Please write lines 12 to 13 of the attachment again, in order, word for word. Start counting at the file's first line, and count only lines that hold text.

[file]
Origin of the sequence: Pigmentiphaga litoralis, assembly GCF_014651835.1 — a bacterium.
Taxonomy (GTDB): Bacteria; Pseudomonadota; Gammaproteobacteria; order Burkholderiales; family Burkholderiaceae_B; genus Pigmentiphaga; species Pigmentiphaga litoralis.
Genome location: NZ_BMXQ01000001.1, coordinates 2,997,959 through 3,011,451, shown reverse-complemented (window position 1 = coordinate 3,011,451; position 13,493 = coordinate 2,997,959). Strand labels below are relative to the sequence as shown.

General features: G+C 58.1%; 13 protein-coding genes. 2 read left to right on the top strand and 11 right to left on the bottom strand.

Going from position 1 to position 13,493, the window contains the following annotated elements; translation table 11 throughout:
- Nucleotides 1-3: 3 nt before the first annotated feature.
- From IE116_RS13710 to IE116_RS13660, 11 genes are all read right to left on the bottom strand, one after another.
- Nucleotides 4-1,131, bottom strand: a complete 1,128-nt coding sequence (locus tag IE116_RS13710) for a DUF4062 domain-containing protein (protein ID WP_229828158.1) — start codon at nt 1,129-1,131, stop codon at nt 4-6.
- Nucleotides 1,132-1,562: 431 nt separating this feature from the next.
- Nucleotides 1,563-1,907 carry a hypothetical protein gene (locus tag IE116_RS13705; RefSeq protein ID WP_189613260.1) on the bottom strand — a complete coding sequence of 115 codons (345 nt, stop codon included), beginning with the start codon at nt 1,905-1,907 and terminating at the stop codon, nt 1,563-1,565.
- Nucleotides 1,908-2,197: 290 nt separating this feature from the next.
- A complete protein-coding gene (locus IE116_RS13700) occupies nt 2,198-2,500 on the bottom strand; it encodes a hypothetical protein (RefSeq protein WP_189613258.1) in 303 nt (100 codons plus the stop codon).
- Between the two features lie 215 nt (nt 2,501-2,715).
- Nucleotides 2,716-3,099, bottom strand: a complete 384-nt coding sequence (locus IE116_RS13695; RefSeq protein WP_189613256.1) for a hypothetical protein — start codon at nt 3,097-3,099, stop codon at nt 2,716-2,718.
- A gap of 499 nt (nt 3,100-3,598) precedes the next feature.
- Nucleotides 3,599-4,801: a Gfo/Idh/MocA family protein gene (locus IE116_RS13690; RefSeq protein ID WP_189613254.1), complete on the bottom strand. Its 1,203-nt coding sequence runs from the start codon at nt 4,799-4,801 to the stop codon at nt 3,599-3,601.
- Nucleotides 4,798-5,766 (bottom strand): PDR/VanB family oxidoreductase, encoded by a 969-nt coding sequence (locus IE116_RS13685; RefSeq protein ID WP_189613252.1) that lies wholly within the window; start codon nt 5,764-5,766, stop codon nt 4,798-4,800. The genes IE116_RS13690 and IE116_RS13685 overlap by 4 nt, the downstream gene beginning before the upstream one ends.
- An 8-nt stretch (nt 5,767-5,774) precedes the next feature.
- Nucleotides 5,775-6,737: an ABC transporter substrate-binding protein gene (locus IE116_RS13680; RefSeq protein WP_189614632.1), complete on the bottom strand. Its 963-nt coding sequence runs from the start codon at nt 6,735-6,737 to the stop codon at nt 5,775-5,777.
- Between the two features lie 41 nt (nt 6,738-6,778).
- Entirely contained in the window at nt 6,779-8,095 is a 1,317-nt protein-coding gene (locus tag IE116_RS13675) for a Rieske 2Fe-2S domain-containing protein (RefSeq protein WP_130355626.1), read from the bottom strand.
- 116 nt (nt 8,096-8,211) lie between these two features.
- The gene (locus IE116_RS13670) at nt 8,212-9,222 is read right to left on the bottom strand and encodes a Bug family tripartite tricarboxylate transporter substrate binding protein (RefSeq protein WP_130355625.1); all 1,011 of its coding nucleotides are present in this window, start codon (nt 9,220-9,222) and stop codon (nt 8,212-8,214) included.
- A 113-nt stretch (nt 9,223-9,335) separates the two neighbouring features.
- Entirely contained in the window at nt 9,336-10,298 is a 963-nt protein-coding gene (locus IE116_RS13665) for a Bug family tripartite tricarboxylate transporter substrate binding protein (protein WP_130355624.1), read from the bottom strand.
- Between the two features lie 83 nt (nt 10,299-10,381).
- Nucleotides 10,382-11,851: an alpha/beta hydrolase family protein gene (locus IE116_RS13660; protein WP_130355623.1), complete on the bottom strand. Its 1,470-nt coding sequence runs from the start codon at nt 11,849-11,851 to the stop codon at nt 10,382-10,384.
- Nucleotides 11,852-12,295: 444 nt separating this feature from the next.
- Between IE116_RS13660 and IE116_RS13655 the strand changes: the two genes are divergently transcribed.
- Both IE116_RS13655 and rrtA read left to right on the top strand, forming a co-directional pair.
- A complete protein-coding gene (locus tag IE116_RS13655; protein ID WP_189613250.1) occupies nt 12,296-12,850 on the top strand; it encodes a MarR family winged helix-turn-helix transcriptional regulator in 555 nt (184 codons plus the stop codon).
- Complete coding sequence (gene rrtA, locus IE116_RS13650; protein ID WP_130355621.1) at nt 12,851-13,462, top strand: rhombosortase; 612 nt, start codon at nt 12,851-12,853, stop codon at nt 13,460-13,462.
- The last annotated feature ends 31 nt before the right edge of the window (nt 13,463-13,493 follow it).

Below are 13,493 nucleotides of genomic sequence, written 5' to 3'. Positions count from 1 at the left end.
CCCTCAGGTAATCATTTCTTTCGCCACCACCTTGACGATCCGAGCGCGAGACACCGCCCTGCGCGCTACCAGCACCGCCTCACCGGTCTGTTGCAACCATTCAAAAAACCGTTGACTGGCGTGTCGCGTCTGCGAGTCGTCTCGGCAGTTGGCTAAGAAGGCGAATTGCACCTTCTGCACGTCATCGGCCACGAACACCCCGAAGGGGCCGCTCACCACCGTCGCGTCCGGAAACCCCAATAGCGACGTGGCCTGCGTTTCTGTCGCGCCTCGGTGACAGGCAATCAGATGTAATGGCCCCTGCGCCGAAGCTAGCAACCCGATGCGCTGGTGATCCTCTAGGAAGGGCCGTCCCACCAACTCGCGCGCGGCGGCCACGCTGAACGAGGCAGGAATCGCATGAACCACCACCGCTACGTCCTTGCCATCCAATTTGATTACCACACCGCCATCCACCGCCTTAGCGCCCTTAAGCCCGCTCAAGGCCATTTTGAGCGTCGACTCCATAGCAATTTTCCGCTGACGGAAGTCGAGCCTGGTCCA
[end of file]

- A complete protein-coding gene (locus IE116_RS13700) occupies nt 2,198-2,500 on the bottom strand; it encodes a hypothetical protein (RefSeq protein WP_189613258.1) in 303 nt (100 codons plus the stop codon).
- Between the two features lie 215 nt (nt 2,501-2,715).